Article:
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Natural Hazard Series
Reducing America´s Risk

First in the 2005 "Natural Hazards Science - Reducing America´s Risk" series

Other Science, Society, Solutions Briefings


collage of natural hazards Congressional Briefing for Members of Congress and Staff space
date, time, place April 29, 2005 speakers space
10:00 a.m. space
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John Ewert
Volcanologist
U.S. Geological Survey


Thomas Graziano
Chief, Office of Climate, Water, and Weather Services
National Weather Service


Ed Miller
Project Manager, Volcanic Ash and Aviation Safety
Air Line Pilots Association

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Rayburn House Office Building
Room 2325
Washington, DC

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www.usgs.gov/solutions
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collage of scientists space

"Since 1989, when we nearly lost a fully loaded Boeing 747 to a volcanic ash cloud encountered in Alaska, the USGS Volcano hazards Program has developed a strong partnership with our organization. Our accomplishments include alerts and warnings to help pilots avoid dangerous volcanic ash clouds, procedures for pilots to use to minimize aircraft damage when ash clouds are anadvertently encountered, charts showing the locations of hazardous volcanoes relative to jet routes, and procedures for volcanic ash clean-up that minimizes on-the-ground aircraft damage."

-- Air Line Pilots Association, International

As America´s population continues to grow, homes, businesses and recreation sites encroach more and more into areas vulnerable to hazards, such as volcanoes or floods. How can we build safer communities and reduce our risk from natural hazards?

U.S. Geological Survey scientific monitoring of volcanic activity, floods, and earthquakes provides public information and quick response needed to help save lives and protect property. Whether from satellites, streamgages, seismic networks, or field observation, USGS monitoring and response provide a foundation of scientific understanding that can safeguard society and reduce America´s risk.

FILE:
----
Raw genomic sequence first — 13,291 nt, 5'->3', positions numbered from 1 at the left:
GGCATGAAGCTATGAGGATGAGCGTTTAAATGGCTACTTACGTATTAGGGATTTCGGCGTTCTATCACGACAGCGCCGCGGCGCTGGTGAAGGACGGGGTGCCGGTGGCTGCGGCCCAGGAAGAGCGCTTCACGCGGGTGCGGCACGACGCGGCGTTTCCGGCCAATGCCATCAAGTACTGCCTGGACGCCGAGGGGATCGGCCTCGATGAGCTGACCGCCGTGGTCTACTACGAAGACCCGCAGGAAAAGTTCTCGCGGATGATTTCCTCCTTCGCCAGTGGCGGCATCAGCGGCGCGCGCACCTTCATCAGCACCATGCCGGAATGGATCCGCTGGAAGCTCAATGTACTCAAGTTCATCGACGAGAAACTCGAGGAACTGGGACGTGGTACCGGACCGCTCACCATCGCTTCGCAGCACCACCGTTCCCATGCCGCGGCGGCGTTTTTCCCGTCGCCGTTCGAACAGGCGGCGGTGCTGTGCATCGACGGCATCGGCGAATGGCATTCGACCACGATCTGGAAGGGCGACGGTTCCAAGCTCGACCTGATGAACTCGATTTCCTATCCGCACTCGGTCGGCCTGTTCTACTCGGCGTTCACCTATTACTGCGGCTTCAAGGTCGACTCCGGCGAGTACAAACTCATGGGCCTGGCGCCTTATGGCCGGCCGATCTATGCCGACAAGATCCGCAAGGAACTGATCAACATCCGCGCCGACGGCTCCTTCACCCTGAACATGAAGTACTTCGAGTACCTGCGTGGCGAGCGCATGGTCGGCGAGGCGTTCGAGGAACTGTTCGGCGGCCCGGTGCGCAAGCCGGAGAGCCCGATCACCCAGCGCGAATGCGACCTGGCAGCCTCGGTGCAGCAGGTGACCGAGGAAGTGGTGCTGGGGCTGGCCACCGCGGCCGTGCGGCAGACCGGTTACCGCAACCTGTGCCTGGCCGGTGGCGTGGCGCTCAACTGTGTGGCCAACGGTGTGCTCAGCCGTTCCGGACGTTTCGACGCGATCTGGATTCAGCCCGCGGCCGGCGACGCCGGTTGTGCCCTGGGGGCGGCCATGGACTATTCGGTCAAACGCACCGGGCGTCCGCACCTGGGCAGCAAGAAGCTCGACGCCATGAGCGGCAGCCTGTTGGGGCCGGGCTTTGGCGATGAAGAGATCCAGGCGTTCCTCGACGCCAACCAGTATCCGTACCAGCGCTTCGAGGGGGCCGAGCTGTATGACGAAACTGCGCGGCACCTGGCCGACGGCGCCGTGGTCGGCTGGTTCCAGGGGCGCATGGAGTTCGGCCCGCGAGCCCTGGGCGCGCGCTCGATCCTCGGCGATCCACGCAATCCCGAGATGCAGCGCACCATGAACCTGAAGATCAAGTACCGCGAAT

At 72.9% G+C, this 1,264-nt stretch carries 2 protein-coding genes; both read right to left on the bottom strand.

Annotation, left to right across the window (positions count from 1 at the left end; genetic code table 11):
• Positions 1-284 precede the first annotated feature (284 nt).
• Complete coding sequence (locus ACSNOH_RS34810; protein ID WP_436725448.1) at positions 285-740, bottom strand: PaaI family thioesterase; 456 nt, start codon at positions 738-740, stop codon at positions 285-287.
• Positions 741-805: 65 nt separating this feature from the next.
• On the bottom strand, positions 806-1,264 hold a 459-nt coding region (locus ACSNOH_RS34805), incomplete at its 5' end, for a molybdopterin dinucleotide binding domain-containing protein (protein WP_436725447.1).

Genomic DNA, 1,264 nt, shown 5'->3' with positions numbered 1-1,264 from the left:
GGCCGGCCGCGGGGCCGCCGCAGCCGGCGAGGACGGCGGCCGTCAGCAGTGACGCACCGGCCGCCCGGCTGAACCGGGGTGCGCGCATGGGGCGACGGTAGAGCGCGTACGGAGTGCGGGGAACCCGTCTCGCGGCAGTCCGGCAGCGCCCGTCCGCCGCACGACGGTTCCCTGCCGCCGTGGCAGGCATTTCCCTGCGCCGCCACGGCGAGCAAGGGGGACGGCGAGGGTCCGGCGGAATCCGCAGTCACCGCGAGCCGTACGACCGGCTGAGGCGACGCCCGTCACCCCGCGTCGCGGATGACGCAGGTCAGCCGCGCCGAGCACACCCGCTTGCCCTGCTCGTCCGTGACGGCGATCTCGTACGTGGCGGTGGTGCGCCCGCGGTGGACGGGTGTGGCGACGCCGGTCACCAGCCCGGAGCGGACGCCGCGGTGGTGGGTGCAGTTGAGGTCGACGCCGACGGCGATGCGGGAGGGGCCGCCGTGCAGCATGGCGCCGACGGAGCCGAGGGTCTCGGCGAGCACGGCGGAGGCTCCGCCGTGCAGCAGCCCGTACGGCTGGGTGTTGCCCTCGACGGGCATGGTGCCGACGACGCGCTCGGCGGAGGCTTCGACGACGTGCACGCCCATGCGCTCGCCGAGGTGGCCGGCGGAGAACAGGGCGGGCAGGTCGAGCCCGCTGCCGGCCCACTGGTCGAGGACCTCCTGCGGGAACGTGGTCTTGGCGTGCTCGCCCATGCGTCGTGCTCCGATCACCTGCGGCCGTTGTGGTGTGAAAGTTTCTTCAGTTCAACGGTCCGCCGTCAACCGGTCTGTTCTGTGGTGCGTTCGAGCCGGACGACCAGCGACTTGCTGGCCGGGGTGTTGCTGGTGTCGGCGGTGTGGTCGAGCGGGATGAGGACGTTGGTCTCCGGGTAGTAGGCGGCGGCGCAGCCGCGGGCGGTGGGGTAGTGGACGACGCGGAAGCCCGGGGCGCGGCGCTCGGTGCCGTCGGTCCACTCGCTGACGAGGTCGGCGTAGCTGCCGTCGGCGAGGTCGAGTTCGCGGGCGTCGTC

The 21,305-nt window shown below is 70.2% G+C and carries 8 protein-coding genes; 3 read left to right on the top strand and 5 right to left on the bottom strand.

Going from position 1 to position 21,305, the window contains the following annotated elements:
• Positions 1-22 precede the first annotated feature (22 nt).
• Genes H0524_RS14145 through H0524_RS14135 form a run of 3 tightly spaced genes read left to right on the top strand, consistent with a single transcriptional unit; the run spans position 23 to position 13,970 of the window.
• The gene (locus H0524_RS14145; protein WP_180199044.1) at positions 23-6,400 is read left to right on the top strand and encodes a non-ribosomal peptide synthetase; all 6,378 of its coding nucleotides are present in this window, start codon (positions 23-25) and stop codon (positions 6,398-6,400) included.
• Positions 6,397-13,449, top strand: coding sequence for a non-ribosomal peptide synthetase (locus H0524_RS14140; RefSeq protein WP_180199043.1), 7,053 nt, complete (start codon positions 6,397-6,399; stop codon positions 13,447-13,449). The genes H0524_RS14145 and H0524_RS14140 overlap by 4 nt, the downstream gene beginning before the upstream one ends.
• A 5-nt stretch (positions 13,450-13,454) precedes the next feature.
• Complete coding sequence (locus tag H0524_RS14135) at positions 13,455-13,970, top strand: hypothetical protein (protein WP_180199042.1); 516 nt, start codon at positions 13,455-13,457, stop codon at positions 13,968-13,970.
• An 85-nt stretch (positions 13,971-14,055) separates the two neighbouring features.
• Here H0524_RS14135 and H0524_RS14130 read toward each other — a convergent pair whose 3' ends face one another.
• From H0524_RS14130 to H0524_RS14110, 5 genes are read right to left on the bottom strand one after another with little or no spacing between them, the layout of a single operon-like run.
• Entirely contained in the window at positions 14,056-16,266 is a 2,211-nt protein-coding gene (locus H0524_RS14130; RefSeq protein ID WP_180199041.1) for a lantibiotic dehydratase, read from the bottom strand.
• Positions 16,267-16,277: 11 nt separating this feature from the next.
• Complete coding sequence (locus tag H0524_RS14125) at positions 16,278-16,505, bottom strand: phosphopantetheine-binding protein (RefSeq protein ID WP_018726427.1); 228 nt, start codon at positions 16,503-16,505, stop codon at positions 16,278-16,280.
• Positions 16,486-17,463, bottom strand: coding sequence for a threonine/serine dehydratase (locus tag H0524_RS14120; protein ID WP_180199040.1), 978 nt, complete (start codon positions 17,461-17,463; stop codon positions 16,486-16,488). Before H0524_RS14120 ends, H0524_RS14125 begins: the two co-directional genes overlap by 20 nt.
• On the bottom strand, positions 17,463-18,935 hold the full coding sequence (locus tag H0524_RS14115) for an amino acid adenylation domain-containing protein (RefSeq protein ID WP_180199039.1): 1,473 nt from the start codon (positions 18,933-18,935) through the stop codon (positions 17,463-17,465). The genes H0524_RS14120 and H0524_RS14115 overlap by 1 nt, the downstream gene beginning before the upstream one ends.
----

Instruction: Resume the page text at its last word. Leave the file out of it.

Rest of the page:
You are invited to learn how USGS science plays a critical role in helping to prevent natural hazards from becoming disasters. Natural hazards science is no longer just a scientific endeavor - it is a matter of public safety.

Powerpoints:
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Air Line Pilots Association

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Speaker Biographies

John Ewert

John Ewert is a volcanologist with the USGS Cascades Volcano Observatory in Vancouver, WA. John has spent his entire 25-year career with the USGS working on matters pertaining to explosive volcanism, volcano monitoring, and volcano hazards. John has worked since 1986 on the Volcano Disaster Assistance Program, VDAP, the only volcano crisis response team in the world. VDAP’s goal is to reduce lose of life and economic damage in countries that experience volcanic eruptions. John has worked on active volcanoes in Alaska, Mexico, Central and South America, the Philippines, New Zealand, and Papua New Guinea.

Thomas Graziano

Thomas Graziano, Acting Chief, Hydrologic Services Division, in the Office of Climate, Water, and Weather Services, at the National Weather Service. Dr. Graziano oversees the National Weather Service’s plans, policies, and procedures for hydrologic warning and forecast operations. He recently served on the American meteorological Society Hydrology Committee. Dr. Graziano has been recognized by the Department of Commerce and the National Oceanic and Atmospheric Administration for his work in hydrologic services. In 2003, he was awarded a Bronze Medal for the implementation of new flash flood decision assistance software; and a Bronze Medal in 2001 and a NOAA Administrator’s Award in 1999 for his work to enhance the operational end-to-end Quantitative Precipitation Forecasting process.

Ed Miller

Ed Miller, Project Manager, Volcanic Ash and Aviation Safety, Air Line Pilots Association. Captain Miller retired from United Airlines in 1990 and now works on behalf of the Air Line Pilots Association doing safety work on the effects of natural hazards on air carrier operations, specifically those generated by earthquakes and volcanoes. Captain Miller was nominated twice for the Flight Safety Foundation’s coveted Laura Tabor Barbour Air Safety Award and in 2001 was presented with the Foundation’s Presidential Citation for Outstanding Achievement in Safety Leadership. In 2001, the USGS presented Captain Miller with its John Wesley Powell Award, the highest recognition given to non-USGS employees; and he serves as an adviser to the Volcanic Ash and Aviation Safety Issues Advisory Board of the Office of Federal Coordination for Meteorology.

For information on Reducing America´s Risk Briefings on Capitol Hill, please call 703-648-4455.

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